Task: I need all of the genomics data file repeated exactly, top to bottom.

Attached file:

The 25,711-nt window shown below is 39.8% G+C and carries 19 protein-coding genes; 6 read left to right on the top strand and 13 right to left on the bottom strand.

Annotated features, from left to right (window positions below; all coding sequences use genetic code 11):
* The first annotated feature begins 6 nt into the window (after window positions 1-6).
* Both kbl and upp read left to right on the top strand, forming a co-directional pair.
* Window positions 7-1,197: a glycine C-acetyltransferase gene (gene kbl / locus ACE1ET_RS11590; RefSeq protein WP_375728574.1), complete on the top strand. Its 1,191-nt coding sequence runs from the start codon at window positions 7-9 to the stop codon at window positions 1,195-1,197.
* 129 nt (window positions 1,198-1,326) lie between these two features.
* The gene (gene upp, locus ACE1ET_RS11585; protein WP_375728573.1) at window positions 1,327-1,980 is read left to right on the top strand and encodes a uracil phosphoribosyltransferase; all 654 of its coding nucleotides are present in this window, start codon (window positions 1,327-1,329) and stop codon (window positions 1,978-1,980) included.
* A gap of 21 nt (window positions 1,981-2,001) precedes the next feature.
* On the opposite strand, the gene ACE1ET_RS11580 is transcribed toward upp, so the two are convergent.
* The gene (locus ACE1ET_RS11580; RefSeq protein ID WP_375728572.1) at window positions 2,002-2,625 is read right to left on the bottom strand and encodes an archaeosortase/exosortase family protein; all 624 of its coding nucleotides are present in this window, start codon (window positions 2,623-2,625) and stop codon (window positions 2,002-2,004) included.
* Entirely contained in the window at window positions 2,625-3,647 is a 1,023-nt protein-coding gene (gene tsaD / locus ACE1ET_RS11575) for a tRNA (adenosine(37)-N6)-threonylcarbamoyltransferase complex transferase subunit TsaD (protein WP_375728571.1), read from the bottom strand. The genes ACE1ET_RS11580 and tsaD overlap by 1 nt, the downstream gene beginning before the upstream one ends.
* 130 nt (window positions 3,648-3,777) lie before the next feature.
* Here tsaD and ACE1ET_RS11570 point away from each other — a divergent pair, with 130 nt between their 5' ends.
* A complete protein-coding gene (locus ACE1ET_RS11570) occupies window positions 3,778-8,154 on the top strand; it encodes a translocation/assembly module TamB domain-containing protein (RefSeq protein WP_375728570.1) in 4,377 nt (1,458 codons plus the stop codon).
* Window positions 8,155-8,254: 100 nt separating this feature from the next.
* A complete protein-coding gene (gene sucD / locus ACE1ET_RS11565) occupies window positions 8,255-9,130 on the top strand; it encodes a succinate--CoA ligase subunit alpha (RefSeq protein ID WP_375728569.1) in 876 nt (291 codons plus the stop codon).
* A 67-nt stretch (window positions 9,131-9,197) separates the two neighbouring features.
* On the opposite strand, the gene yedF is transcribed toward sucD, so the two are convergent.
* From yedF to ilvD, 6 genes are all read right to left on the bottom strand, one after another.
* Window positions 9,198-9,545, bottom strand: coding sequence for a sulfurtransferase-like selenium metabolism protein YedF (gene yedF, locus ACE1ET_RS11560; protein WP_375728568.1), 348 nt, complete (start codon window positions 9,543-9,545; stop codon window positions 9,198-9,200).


The 25,711-nt window shown below is 39.8% G+C and carries 19 protein-coding genes; 6 read left to right on the top strand and 13 right to left on the bottom strand.

Annotated features, from left to right (window positions below; all coding sequences use genetic code 11):
* The first annotated feature begins 6 nt into the window (after window positions 1-6).
* Both kbl and upp read left to right on the top strand, forming a co-directional pair.
* Window positions 7-1,197: a glycine C-acetyltransferase gene (gene kbl / locus ACE1ET_RS11590; RefSeq protein WP_375728574.1), complete on the top strand. Its 1,191-nt coding sequence runs from the start codon at window positions 7-9 to the stop codon at window positions 1,195-1,197.
* 129 nt (window positions 1,198-1,326) lie between these two features.
* The gene (gene upp, locus ACE1ET_RS11585; protein WP_375728573.1) at window positions 1,327-1,980 is read left to right on the top strand and encodes a uracil phosphoribosyltransferase; all 654 of its coding nucleotides are present in this window, start codon (window positions 1,327-1,329) and stop codon (window positions 1,978-1,980) included.
* A gap of 21 nt (window positions 1,981-2,001) precedes the next feature.
* On the opposite strand, the gene ACE1ET_RS11580 is transcribed toward upp, so the two are convergent.
* The gene (locus ACE1ET_RS11580; RefSeq protein ID WP_375728572.1) at window positions 2,002-2,625 is read right to left on the bottom strand and encodes an archaeosortase/exosortase family protein; all 624 of its coding nucleotides are present in this window, start codon (window positions 2,623-2,625) and stop codon (window positions 2,002-2,004) included.
* Entirely contained in the window at window positions 2,625-3,647 is a 1,023-nt protein-coding gene (gene tsaD / locus ACE1ET_RS11575) for a tRNA (adenosine(37)-N6)-threonylcarbamoyltransferase complex transferase subunit TsaD (protein WP_375728571.1), read from the bottom strand. The genes ACE1ET_RS11580 and tsaD overlap by 1 nt, the downstream gene beginning before the upstream one ends.
* 130 nt (window positions 3,648-3,777) lie before the next feature.
* Here tsaD and ACE1ET_RS11570 point away from each other — a divergent pair, with 130 nt between their 5' ends.
* A complete protein-coding gene (locus ACE1ET_RS11570) occupies window positions 3,778-8,154 on the top strand; it encodes a translocation/assembly module TamB domain-containing protein (RefSeq protein WP_375728570.1) in 4,377 nt (1,458 codons plus the stop codon).
* Window positions 8,155-8,254: 100 nt separating this feature from the next.
* A complete protein-coding gene (gene sucD / locus ACE1ET_RS11565) occupies window positions 8,255-9,130 on the top strand; it encodes a succinate--CoA ligase subunit alpha (RefSeq protein ID WP_375728569.1) in 876 nt (291 codons plus the stop codon).
* A 67-nt stretch (window positions 9,131-9,197) separates the two neighbouring features.
* On the opposite strand, the gene yedF is transcribed toward sucD, so the two are convergent.
* From yedF to ilvD, 6 genes are all read right to left on the bottom strand, one after another.
* Window positions 9,198-9,545, bottom strand: coding sequence for a sulfurtransferase-like selenium metabolism protein YedF (gene yedF, locus ACE1ET_RS11560; protein WP_375728568.1), 348 nt, complete (start codon window positions 9,543-9,545; stop codon window positions 9,198-9,200).